Medical Info

Takeila Hannah delivered her son, William, at 24 weeks gestation over eight years ago. She went into labor at 20 weeks and was told that there was no hope for survival. But against all odds, four weeks later her hopes were restored when she delivered William. After his birth, William faced a mountain of medical issues that changed Takeila’s life in ways she did not expect. Listen to her story of advocating for her son through managing his treatment and care during and after his 120-day NICU stay.


As parents of preemies, you may have huge amounts of medical information presented to you.  Although much of the information you receive will be specific to your child, this page highlights information that every preemie parent should know.


Establishing a Family Centered Medical Home

The Family Centered Medical Home (FCMH) is a pediatrician or clinic that coordinates the care of a sick baby by being the place where all of the baby’s specialist visits are scheduled and where all of his/her medical results are sent. This clinic or provider becomes the contact person for the baby’s family, and any other health care providers for information about the baby’s health.

Establishing a FCMH promotes parent-physician collaboration in providing the best possible care for your baby through opening the lines of communication during the care coordination and medical information sharing process. This coordinated effort led by parents and their FCMH encourages the sharing of medical information between specialists, while increasing your primary care provider’s ability to track progress and treatments. Being informed allows your provider to make sure that all of your baby’s health and health care needs are being met. The information sharing helps reduce the need for repeating the same testing for different specialists. When a medical test is completed and the results are sent to the baby’s FCMH, it becomes available for any other specialist who needs the test conducted as well.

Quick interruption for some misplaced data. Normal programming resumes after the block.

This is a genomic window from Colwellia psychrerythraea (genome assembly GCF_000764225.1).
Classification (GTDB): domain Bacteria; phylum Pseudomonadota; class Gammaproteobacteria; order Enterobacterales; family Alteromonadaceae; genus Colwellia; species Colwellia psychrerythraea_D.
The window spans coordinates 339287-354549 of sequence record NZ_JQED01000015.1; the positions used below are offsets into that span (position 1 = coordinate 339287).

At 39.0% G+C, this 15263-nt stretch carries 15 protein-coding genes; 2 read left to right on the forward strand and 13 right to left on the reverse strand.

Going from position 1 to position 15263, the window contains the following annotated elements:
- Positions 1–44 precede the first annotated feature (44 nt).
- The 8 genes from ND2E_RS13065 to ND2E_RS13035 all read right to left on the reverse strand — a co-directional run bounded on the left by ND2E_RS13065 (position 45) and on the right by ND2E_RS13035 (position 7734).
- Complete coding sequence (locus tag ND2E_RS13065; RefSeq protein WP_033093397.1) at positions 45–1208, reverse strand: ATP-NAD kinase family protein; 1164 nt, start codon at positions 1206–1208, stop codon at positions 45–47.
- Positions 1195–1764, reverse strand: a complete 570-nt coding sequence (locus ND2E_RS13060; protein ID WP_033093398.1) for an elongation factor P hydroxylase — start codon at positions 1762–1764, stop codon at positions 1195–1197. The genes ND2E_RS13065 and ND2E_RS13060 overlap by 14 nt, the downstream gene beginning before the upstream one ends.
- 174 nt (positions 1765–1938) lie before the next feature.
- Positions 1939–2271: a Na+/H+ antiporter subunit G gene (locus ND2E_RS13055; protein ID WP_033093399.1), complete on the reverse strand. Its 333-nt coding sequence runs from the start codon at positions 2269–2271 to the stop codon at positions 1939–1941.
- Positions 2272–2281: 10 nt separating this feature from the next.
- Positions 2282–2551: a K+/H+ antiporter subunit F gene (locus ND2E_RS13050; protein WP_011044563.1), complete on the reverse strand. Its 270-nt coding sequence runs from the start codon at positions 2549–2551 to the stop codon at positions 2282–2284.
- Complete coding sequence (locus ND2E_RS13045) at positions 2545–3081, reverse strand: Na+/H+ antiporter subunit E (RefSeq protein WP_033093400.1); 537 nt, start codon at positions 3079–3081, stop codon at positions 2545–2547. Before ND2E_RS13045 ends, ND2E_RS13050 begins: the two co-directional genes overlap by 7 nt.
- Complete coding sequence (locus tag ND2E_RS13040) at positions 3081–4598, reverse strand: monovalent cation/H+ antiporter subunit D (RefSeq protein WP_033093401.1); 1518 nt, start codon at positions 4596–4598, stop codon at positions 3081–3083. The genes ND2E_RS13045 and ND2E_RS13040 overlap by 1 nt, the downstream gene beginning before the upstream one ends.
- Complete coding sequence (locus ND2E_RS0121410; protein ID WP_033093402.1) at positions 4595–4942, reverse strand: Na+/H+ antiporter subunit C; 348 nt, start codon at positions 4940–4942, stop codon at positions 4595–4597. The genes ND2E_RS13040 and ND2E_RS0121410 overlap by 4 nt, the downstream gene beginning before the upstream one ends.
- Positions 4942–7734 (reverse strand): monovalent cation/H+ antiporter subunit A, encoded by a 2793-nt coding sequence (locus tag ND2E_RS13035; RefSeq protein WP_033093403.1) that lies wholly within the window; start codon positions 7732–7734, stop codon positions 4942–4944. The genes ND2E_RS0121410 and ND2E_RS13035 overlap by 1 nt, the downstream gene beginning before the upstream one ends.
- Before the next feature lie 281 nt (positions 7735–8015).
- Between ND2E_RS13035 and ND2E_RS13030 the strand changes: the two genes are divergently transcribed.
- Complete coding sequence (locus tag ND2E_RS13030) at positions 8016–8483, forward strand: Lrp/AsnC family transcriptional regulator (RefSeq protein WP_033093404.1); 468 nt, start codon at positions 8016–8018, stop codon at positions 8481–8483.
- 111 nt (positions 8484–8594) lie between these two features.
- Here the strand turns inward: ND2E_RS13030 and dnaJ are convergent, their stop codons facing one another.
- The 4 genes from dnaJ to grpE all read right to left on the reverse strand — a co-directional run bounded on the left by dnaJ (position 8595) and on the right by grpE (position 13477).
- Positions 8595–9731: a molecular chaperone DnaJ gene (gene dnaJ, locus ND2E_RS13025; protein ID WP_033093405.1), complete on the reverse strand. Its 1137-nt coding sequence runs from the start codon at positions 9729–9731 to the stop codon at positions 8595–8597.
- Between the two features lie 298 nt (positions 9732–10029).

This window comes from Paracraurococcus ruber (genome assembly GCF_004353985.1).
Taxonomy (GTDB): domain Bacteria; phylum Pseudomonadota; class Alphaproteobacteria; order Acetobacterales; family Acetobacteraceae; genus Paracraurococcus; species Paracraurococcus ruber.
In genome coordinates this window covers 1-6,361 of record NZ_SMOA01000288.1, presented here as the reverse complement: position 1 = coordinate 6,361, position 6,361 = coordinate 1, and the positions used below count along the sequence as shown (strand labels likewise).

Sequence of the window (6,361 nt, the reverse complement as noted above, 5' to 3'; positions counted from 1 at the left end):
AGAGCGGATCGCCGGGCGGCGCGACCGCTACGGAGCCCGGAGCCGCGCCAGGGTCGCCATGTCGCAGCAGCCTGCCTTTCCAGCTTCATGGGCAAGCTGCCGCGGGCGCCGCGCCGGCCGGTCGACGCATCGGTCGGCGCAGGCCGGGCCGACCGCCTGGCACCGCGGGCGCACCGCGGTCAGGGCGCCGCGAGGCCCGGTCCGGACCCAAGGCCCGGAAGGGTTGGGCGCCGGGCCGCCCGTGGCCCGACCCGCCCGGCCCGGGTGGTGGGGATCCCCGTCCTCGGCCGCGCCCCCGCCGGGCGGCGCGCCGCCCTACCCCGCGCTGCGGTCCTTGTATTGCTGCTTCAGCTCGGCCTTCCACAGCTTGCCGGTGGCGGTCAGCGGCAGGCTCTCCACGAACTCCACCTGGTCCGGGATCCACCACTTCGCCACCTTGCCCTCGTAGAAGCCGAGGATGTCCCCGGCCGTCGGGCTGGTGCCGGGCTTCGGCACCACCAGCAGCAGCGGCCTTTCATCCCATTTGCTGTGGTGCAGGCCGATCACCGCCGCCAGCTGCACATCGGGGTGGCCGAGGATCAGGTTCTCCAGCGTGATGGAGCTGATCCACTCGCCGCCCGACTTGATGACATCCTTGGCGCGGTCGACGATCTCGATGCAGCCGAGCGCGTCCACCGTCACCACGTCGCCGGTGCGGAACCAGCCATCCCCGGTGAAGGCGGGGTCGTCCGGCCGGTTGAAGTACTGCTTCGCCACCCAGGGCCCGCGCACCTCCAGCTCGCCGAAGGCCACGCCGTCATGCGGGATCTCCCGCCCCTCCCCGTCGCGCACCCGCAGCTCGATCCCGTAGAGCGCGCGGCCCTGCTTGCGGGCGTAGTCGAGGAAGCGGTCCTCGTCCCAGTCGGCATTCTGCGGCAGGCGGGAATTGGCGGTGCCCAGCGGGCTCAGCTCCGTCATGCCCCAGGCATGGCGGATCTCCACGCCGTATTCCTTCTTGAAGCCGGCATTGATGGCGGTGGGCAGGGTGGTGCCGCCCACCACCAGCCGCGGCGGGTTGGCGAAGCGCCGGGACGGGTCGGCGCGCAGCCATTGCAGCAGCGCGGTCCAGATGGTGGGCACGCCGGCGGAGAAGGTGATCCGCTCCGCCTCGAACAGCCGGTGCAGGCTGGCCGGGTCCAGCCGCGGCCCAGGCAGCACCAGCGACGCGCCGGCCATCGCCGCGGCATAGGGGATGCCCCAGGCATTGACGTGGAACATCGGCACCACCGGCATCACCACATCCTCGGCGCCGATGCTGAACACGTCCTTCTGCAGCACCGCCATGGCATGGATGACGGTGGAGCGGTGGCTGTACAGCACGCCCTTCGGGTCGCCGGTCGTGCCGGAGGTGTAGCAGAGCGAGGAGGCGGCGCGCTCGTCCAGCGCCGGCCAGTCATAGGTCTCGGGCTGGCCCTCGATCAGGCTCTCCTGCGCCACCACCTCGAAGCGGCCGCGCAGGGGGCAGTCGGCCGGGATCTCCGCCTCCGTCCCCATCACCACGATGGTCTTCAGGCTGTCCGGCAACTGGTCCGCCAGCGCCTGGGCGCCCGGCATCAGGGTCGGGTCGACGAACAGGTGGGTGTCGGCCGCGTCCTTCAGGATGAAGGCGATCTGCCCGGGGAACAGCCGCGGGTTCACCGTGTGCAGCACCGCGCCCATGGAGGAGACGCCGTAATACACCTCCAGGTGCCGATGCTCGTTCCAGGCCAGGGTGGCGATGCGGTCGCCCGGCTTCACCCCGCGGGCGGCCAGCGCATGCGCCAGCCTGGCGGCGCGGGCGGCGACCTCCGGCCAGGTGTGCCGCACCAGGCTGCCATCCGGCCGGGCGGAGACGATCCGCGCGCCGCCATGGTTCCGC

One of the first steps parents can take to care for their preemie is to establish a FCMH. You can start by deciding which clinic or practitioner will be the best choice for managing your preemie’s care after s/he leaves the NICU. Understanding the needs and health concerns of your baby will help with choosing the clinic or provider. Once you’ve made your decision, contact your provider to make your first appointment and to begin coordinating your baby’s care as soon as s/he is released from the hospital.

To find out more, visit the National Center for Medical Home Implementation website.


Other Website Resources

Visit our Resources page for links to other websites that provide medical information about health issues preemie moms and babies face as well as websites that provide general information about prematurity and financial information that can help with paying for your preemie’s hospital care.

Preemie care: What to expect

Caring for your preemie in the NICU will include monitoring his/her heart rate, breathing rate, and blood oxygen level. Be prepared to see your little one connected with leads (little stickers with sensors imbedded) to a monitor that is bigger than s/he is!  The feeding tube, IV, leads, and blood oxygen monitor (a little sensor with a red light that is taped to one foot) may all seem intimidating at first, but many preemie parents find comfort in the constant beeping and whirring of these machines. They help you tell at a glance how things are going.

Preemie care can range greatly from baby to baby and can include focused attention on the baby’s basic abilities to breathe, regulate temperature, and feed. It may include added measures like treating jaundice, providing skin care, medication, or surgery. There may also be a medical condition or multiple conditions that require care and treatment. The medical terms and their meanings can be intimidating at first, but understanding what is going on can relieve the stress of uncertainty and provide knowledge about how to improve your ability to parent.

Maternal Health

Preterm delivery can be connected to health issues for mom as well as baby. When maternal health is an issue, it is important to focus on getting mom healthy in order to improve the health of her baby. Studies have shown that moms who are able to have skin-to-skin contact with their newborn, called Kangaroo Care, receive health benefits that can promote healing for mom AND baby.